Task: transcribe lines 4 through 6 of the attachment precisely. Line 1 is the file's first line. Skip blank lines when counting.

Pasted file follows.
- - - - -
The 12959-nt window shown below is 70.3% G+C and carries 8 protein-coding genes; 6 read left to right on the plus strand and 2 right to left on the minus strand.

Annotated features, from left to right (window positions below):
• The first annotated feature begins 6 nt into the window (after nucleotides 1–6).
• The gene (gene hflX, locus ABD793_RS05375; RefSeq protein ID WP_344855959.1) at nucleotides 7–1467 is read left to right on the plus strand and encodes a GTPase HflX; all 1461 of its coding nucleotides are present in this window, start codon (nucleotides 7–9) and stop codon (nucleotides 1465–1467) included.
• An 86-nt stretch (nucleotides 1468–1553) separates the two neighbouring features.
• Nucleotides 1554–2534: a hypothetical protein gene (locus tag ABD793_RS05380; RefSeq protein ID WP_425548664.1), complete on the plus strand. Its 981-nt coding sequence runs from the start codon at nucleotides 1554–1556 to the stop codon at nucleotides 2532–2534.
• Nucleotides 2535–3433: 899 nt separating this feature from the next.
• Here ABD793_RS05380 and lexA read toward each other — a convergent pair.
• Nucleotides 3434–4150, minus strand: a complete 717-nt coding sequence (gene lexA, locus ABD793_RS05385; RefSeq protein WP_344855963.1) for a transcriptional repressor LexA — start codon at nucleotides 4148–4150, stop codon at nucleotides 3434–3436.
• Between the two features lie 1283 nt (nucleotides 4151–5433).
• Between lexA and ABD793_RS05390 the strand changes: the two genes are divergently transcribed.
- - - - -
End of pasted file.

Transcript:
• The gene (gene hflX, locus ABD793_RS05375; RefSeq protein ID WP_344855959.1) at nucleotides 7–1467 is read left to right on the plus strand and encodes a GTPase HflX; all 1461 of its coding nucleotides are present in this window, start codon (nucleotides 7–9) and stop codon (nucleotides 1465–1467) included.
• An 86-nt stretch (nucleotides 1468–1553) separates the two neighbouring features.
• Nucleotides 1554–2534: a hypothetical protein gene (locus tag ABD793_RS05380; RefSeq protein ID WP_425548664.1), complete on the plus strand. Its 981-nt coding sequence runs from the start codon at nucleotides 1554–1556 to the stop codon at nucleotides 2532–2534.